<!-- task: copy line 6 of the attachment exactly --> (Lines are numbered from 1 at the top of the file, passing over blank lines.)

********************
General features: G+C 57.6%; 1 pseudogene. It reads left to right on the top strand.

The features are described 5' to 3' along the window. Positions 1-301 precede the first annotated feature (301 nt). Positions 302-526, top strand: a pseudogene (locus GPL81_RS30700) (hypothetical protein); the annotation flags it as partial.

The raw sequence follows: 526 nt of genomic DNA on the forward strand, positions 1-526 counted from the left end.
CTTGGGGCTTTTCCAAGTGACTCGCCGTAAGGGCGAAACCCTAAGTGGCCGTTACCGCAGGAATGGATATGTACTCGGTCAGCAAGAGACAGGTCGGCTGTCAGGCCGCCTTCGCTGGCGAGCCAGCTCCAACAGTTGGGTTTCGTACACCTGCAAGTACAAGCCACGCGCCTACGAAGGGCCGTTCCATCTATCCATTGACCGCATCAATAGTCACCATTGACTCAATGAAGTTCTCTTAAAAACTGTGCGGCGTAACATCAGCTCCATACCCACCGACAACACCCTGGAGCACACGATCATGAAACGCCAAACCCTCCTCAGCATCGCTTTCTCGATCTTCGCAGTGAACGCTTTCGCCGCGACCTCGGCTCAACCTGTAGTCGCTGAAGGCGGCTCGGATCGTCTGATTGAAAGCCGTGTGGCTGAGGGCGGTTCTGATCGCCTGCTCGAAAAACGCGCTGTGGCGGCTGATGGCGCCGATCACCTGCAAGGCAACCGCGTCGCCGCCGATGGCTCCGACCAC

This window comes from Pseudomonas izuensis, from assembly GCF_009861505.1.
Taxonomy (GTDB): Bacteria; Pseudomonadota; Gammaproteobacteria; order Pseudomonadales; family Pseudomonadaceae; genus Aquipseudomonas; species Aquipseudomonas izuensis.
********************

Taxonomy (GTDB): Bacteria; Pseudomonadota; Gammaproteobacteria; order Pseudomonadales; family Pseudomonadaceae; genus Aquipseudomonas; species Aquipseudomonas izuensis.